Atlanta sisters Leah and Chloe Smith make up Rising Appalachia, a folk band with big heart. While they grew up in a musical family and were often playing music, they started performing together after graduating from high school. Both women are multi-instrumentalists, but Leah focuses on the vocals, the banjo and bodhran and Chloe plays the guitar, fiddle and banjo.
While they've spent years traveling the world, for the first time ever, the duo will be performing in Telluride! For two nights, they'll be performing their own brand of folk and soul, including new songs off their latest album, "Leylines." During their busy year, Chloe took some time to chat with Telluride.com about the sisters' latest adventures.
Chloe Smith: I live in a small cabin on a farm North of Asheville North Carolina, but I also spend lots of time in my hometown of Atlanta Georgia where the rest of my family still resides. They complement each other, the big city and the country. I find solace in both.
Chloe Smith: Oh there are so many. I love playing in Europe. Some of our ancestors are from Scotland and Ireland, so it's always deep to return to those places and sing. The lilt and hum of the accents there as well as the thriving folk music scene is a balm to our hearts on the road. We also love the West Coast of both the US as well as Canada and find ourselves spending lots of time by the wild pacific.
Chloe Smith: First time! We have heard so much about the Bluegrass Festival there, so all in all we are looking forward to checking out the high altitude town and getting an idea of the pulse that runs through it. The Rockies own a piece of our hearts.
Chloe Smith: Leah dreamed it in a dream when we first began playing together. We wanted to allude to the idea that we were rising up out of a tradition, bringing a newness to the old, while maintaining our roots. There is so much power in the word "rising" and so much history to the word "Appalachia". The combination felt just right.
Chloe Smith: Yes, for the most part, we are best friends. Its a service to our work that we know each other so deeply. Of course, there are some struggles along the path... as in any deep relationship... we have to leave space to be surprised by one another and not fall into familiar patterns. However, we have complimentary ( but very different ) strengths and know how to utilize them for the greater good.
Chloe Smith: After years of encouraging us to stay in college and get trained for more "professional" careers, they turned the corner a while back and jumped fully on the Rising Appalachia bandwagon. Our mother is an incredible fiddle player herself ( her band is The Rosin Sisters ) and gives us some of the best musical advice and honest critique of our work we could ever ask for. Our father is a dynamic genius of a folk sculptor and for yearssss mailed all our albums out for us from his basement studio. I guess you could say its been a family-run, grassroots project since day one.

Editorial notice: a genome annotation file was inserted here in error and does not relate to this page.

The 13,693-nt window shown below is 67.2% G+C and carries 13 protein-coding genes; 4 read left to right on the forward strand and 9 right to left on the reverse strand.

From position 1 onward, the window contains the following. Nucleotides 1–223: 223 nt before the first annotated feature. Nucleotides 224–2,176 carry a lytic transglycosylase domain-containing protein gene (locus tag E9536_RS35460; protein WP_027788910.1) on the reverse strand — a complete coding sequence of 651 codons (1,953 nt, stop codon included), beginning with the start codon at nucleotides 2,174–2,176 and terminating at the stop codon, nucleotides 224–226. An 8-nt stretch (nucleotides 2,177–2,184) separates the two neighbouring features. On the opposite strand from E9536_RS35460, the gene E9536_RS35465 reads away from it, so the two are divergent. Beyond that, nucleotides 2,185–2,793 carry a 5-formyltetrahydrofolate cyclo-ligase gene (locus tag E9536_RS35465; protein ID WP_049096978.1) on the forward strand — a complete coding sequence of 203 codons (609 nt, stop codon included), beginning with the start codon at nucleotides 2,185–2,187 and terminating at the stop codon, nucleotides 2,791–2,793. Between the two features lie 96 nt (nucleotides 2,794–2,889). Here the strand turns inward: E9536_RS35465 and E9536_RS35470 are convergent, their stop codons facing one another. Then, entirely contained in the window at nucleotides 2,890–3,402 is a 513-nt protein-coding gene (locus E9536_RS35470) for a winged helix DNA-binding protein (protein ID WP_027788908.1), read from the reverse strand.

Chloe Smith: Tons.
Chloe Smith: Joe Henry was a dream and creative prophet to work with. We were nervous, bringing in our first producer, but it proved to be just the ripening we needed at the time. He was gentle handed but encouraging of certain directions to take, but never overly assertive. Leah and I needed that sort of approach because we are VERY hands-on with our work and co-produce every thing we have ever done... from albums to videos to graphics to merchandise. Jo made room for us to shine and make decisions together while stepping up the caliber of our recording experience quite a few notches with his story telling, musical encyclopedia of a mind, and genuine leadership.
Chloe Smith: Ha. That's like picking your favorite child. I like them all for different reasons. One of my favorites is Harmonize, because I'm the love song slinger and my heart tends to be drawn to those sorts of lyrics. I LOVE what our instrumentalist Arouna Diarra did on that track with the ngoni.... and love how the band carries the song along in such a tranquil but uplifting pace.
Chloe Smith: Crunk folk, modern protest music, banjo-soul with an emphasis on poetry and bass.
Chloe Smith: Our commonality. A call to action. And a harmony that can be found all amongst us.
Chloe Smith: The times drive us, the pulse of the people and the yearnings of our fellow women. Folk music as a bugle call drives us, the thought that it has always been by and for the people, and much less about the glitz and glam of the individual. We are driven by justice, equality, and diversity. Driven by good stewardship of the land. Driven by the small acts of mighty people.
Chloe Smith: This year is full of sharing Leylines with the world, so we will be doing lots of full length tours this fall both up the east and west coast. We will be producing more music videos for the songs as well as leaning in to the meanings of this work. Mostly, we see ourselves continuing with pacing ourselves well with this career and learning how to do less but show up more. That is the end goal.